As you may know, the latest installment of the Microsoft’s globally acclaimed office productivity solution – Office 2013 – has many differences from the previous one, and the list is increasing even as we speak owing to frequent updates. While most of the changes are quite expected: feature upgrades, fixes and new feature implementations; there are some that came as a surprise.
To improve the overall security measures regarding Office and Windows system stability, Microsoft decided to remove the possibility of implementing a so-called “custom action” Outlook rule configuration scenario. Basic Outlook rules, an all-powerful tool created to achieve the broadest of goals as far as scope and in terms of improving one’s Outlook and Office experience, were left intact. However, the removal of the “custom action” function naturally restricts some rule configuration scenarios.
In this article, we will not discuss any scenario that was dependent on the “custom action” feature, but rather will describe one which was responsible for automatically printing out messages and attachments by a tool of our own making: the third party add-in called the MAPILab Print Tools for Outlook. This product extends the way uses are able to print out messages in Outlook, while also allowing them to conveniently and seamlessly print out attachments of literally any kind and file format (rather than complicating things by managing each file type internally, the add-in calls for a “Print” command of the application which Windows system uses to process and print this or other file type; for example, Adobe Reader’s “Print” command is used to print a .PDF file, etc.), while doing so automatically with little or no input required from the user (depending on a task at hand).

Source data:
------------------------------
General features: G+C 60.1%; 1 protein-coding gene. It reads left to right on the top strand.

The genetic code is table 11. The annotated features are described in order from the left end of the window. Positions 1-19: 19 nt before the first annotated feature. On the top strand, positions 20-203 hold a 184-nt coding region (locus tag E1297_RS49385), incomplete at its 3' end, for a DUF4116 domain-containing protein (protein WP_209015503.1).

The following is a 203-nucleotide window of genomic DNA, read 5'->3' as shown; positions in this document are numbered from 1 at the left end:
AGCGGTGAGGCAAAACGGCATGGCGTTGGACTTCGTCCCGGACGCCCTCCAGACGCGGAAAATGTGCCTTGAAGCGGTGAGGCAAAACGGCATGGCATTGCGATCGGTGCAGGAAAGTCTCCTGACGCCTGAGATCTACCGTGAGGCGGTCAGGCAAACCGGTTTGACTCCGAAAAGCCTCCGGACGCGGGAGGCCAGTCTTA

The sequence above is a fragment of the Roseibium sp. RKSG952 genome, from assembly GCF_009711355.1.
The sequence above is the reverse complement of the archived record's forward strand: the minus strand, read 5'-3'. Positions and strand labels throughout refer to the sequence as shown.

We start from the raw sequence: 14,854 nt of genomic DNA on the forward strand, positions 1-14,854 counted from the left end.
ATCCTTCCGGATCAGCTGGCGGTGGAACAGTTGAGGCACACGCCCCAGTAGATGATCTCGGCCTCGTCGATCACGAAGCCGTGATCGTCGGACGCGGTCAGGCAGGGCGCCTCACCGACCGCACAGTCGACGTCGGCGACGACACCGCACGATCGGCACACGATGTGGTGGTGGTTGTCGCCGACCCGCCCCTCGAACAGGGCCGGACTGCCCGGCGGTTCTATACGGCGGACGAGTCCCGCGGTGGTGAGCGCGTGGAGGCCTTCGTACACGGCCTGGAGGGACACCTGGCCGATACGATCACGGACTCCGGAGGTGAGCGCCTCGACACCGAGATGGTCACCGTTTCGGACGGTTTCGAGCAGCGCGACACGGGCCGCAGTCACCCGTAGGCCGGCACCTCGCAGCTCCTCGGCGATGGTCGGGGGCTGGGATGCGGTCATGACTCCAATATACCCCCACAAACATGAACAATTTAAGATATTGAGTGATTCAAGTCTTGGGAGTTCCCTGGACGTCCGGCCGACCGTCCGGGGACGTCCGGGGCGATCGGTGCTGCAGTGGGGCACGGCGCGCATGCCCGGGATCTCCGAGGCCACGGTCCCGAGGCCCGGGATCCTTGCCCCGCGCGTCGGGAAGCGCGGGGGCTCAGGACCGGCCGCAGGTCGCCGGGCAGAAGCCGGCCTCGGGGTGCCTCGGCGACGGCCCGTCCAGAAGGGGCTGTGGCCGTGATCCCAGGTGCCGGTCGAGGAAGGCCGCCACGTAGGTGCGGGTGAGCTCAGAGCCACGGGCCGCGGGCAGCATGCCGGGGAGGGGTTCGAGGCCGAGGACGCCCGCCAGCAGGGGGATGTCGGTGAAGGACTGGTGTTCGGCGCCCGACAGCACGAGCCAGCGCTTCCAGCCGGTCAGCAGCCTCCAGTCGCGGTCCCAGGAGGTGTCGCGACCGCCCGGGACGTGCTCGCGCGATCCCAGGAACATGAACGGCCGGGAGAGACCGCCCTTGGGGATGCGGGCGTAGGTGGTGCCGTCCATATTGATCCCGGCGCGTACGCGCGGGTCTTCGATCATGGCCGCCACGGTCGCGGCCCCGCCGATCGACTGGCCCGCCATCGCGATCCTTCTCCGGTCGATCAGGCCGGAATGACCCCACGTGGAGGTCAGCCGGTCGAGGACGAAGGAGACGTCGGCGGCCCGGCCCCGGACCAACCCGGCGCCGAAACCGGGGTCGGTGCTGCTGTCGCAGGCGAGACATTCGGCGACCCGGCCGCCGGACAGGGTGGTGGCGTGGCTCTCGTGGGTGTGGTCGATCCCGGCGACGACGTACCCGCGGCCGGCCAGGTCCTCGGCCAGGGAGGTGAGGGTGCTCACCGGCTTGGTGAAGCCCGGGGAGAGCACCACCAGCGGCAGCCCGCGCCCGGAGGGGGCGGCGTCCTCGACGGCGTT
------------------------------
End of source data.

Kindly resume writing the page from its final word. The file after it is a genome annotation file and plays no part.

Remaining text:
Like many other third-party tools and a proficient user’s own scenarios, the add-in relied, on the “custom action” feature of the Outlook rules in previous installments of Microsoft Office. In its basic form, the custom action is a way for an external script to interact with an Outlook rule. Print Tools for Outlook was then specified as a custom action to be applied to messages meeting defined conditions. For example, when a message with a certain subject line or an attachment of a specified file type arrives in a certain folder, a custom action is performed which grants the add-in permission to monitor for a condition while residing in Outlook and eventually printing out the item, without the user’s further interaction. This, along with many other possibilities, is no longer possible in Outlook 2013 due to security matters (a malicious program could gain access to critical Outlook data via the custom action feature).
However, we at MAPILab have implemented a convenient workaround in order to make the automatic printing feature available in Outlook 2013 without relying on the custom action: we called it the Folders Watch. The Folders Watch is a new feature, unique to Outlook 2013 in terms of its user interface. While somewhat limited in comparison to the Print Tools for Outlook operation in the previous Microsoft Office editions (2003, 2007, 2010), it does allow a user to print his/her items just the same by specifying a folder from the user’s mailbox folder list, including Calendar, Contacts, Notes, and other item folders.
And here is the fun part: despite all the changes made to sacrifice the customizability for improved security, you can still use all the might of Outlook rules to produce any kind of auto-printing scenario for the add-in!